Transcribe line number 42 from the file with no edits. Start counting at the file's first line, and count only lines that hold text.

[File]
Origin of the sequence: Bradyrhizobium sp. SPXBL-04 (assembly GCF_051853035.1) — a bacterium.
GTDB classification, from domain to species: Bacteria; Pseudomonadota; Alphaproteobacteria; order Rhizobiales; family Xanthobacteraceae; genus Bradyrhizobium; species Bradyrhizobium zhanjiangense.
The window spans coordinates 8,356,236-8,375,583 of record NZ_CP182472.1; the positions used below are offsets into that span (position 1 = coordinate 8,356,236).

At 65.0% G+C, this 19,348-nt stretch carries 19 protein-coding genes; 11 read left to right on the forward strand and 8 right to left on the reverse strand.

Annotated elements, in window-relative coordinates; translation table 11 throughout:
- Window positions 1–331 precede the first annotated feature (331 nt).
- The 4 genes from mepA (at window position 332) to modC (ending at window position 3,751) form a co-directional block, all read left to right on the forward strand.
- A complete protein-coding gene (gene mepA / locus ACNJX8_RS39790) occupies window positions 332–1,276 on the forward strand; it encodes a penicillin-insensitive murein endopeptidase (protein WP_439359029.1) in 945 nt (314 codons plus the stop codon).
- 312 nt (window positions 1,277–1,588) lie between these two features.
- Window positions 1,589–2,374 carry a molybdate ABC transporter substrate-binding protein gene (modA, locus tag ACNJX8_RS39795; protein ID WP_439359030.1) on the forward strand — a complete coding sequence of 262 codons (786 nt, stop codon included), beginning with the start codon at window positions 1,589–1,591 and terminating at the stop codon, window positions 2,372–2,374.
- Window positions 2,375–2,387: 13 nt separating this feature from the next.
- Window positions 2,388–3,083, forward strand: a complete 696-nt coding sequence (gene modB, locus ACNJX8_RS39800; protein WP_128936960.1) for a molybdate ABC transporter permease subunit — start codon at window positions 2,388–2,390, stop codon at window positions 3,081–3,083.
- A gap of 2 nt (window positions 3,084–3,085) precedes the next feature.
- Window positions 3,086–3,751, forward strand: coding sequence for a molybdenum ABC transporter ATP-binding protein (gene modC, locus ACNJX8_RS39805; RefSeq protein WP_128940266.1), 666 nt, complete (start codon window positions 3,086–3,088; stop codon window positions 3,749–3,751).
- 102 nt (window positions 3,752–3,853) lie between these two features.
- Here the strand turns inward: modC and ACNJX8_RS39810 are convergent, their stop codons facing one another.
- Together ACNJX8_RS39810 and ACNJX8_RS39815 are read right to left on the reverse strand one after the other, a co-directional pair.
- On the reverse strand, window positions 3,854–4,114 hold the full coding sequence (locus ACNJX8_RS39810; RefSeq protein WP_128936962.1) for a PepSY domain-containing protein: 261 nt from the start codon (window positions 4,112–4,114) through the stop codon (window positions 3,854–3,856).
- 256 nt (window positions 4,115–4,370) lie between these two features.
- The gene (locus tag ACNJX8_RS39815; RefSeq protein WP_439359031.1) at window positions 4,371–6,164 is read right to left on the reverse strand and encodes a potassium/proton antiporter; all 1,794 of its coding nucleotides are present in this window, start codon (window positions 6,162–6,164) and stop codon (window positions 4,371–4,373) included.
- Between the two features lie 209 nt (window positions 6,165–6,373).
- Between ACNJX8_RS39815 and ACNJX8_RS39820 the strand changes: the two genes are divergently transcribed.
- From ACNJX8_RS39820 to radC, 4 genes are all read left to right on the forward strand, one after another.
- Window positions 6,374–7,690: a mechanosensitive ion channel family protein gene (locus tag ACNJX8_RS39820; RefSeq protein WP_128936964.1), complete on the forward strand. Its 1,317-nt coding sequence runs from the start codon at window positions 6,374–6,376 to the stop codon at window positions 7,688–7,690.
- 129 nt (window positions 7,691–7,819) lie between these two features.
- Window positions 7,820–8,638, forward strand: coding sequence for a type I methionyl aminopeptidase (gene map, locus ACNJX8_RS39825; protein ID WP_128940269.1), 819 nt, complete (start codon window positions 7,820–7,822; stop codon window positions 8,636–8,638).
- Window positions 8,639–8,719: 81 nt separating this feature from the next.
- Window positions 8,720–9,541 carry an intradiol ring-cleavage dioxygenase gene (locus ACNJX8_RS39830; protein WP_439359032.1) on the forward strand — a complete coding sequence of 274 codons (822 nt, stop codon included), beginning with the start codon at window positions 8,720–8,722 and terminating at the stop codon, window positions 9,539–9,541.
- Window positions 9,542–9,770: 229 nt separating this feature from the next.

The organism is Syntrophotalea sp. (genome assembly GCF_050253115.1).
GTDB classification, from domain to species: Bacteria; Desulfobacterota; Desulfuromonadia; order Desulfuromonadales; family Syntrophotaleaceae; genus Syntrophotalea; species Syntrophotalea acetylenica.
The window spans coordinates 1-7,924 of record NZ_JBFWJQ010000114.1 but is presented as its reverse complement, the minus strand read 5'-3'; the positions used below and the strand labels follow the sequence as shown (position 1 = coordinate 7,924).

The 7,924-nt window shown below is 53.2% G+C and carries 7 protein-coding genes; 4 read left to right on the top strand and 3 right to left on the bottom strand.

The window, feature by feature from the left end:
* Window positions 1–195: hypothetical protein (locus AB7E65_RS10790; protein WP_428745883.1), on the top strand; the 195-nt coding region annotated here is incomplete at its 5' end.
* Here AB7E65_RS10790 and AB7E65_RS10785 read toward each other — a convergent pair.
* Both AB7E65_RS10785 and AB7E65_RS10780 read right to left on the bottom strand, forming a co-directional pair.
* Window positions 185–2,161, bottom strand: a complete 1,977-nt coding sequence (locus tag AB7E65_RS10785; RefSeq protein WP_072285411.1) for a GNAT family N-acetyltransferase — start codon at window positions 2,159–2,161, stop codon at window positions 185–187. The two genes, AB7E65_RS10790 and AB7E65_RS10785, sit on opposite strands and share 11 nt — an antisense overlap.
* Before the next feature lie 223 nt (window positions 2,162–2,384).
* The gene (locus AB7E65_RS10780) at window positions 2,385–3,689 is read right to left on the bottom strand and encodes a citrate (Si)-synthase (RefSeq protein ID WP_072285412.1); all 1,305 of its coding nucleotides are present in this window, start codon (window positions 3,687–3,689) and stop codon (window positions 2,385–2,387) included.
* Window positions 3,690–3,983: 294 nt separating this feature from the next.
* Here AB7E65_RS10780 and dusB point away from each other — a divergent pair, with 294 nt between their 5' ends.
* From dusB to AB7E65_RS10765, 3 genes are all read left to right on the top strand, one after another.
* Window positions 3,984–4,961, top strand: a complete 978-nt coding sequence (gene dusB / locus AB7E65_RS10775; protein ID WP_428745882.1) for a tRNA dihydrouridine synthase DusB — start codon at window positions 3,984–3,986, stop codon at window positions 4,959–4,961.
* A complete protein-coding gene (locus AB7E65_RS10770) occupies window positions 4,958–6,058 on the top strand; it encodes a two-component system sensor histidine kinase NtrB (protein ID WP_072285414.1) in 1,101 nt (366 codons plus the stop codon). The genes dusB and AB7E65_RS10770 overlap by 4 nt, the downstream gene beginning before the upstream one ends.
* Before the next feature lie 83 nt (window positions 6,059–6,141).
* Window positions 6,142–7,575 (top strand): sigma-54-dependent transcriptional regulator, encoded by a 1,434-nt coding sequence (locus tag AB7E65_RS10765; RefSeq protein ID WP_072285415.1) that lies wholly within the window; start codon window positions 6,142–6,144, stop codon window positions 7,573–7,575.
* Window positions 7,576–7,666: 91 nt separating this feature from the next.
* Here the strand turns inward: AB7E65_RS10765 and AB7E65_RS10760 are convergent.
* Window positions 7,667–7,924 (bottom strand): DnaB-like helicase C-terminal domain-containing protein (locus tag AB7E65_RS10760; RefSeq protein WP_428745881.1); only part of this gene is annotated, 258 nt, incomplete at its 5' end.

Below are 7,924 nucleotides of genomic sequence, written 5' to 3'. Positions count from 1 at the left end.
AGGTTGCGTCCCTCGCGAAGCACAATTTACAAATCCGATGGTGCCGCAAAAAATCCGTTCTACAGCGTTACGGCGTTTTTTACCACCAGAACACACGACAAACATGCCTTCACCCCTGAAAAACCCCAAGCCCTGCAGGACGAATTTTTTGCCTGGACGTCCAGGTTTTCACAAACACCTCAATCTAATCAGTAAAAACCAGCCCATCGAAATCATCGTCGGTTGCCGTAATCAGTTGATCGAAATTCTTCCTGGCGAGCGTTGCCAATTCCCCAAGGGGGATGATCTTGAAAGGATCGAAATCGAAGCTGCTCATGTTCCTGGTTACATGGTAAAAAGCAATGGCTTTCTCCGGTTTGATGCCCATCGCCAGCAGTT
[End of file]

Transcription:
* Here AB7E65_RS10780 and dusB point away from each other — a divergent pair, with 294 nt between their 5' ends.